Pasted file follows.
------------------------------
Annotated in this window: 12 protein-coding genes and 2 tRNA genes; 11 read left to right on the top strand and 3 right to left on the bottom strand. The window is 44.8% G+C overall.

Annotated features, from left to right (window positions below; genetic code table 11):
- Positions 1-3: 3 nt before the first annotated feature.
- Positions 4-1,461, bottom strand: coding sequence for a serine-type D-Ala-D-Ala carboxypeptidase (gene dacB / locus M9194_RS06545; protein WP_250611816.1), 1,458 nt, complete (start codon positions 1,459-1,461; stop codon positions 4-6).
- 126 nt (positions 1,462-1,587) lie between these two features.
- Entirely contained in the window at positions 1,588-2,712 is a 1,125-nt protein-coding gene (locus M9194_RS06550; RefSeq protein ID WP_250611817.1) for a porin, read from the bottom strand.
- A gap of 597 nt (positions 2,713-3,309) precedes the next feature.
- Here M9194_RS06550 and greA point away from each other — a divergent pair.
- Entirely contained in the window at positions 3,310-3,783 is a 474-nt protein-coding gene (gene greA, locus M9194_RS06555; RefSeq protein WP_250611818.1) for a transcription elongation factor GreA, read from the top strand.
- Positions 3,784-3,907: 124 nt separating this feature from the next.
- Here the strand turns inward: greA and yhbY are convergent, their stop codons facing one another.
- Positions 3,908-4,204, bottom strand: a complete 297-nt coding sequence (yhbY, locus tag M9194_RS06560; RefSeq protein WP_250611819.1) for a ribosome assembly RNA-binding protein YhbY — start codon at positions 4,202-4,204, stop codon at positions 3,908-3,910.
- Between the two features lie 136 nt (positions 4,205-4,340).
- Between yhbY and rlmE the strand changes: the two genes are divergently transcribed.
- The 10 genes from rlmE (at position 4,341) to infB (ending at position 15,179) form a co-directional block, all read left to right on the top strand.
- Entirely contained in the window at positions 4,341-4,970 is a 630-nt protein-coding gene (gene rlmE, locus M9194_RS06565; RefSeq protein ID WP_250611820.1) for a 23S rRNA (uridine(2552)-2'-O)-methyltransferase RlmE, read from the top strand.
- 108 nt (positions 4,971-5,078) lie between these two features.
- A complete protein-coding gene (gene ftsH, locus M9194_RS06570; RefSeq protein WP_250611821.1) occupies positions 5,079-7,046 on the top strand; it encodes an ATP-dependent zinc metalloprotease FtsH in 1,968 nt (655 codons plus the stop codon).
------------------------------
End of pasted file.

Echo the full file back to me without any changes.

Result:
Annotated in this window: 12 protein-coding genes and 2 tRNA genes; 11 read left to right on the top strand and 3 right to left on the bottom strand. The window is 44.8% G+C overall.

Annotated features, from left to right (window positions below; genetic code table 11):
- Positions 1-3: 3 nt before the first annotated feature.
- Positions 4-1,461, bottom strand: coding sequence for a serine-type D-Ala-D-Ala carboxypeptidase (gene dacB / locus M9194_RS06545; protein WP_250611816.1), 1,458 nt, complete (start codon positions 1,459-1,461; stop codon positions 4-6).
- 126 nt (positions 1,462-1,587) lie between these two features.
- Entirely contained in the window at positions 1,588-2,712 is a 1,125-nt protein-coding gene (locus M9194_RS06550; RefSeq protein ID WP_250611817.1) for a porin, read from the bottom strand.
- A gap of 597 nt (positions 2,713-3,309) precedes the next feature.
- Here M9194_RS06550 and greA point away from each other — a divergent pair.
- Entirely contained in the window at positions 3,310-3,783 is a 474-nt protein-coding gene (gene greA, locus M9194_RS06555; RefSeq protein WP_250611818.1) for a transcription elongation factor GreA, read from the top strand.
- Positions 3,784-3,907: 124 nt separating this feature from the next.
- Here the strand turns inward: greA and yhbY are convergent, their stop codons facing one another.
- Positions 3,908-4,204, bottom strand: a complete 297-nt coding sequence (yhbY, locus tag M9194_RS06560; RefSeq protein WP_250611819.1) for a ribosome assembly RNA-binding protein YhbY — start codon at positions 4,202-4,204, stop codon at positions 3,908-3,910.
- Between the two features lie 136 nt (positions 4,205-4,340).
- Between yhbY and rlmE the strand changes: the two genes are divergently transcribed.
- The 10 genes from rlmE (at position 4,341) to infB (ending at position 15,179) form a co-directional block, all read left to right on the top strand.
- Entirely contained in the window at positions 4,341-4,970 is a 630-nt protein-coding gene (gene rlmE, locus M9194_RS06565; RefSeq protein ID WP_250611820.1) for a 23S rRNA (uridine(2552)-2'-O)-methyltransferase RlmE, read from the top strand.
- 108 nt (positions 4,971-5,078) lie between these two features.
- A complete protein-coding gene (gene ftsH, locus M9194_RS06570; RefSeq protein WP_250611821.1) occupies positions 5,079-7,046 on the top strand; it encodes an ATP-dependent zinc metalloprotease FtsH in 1,968 nt (655 codons plus the stop codon).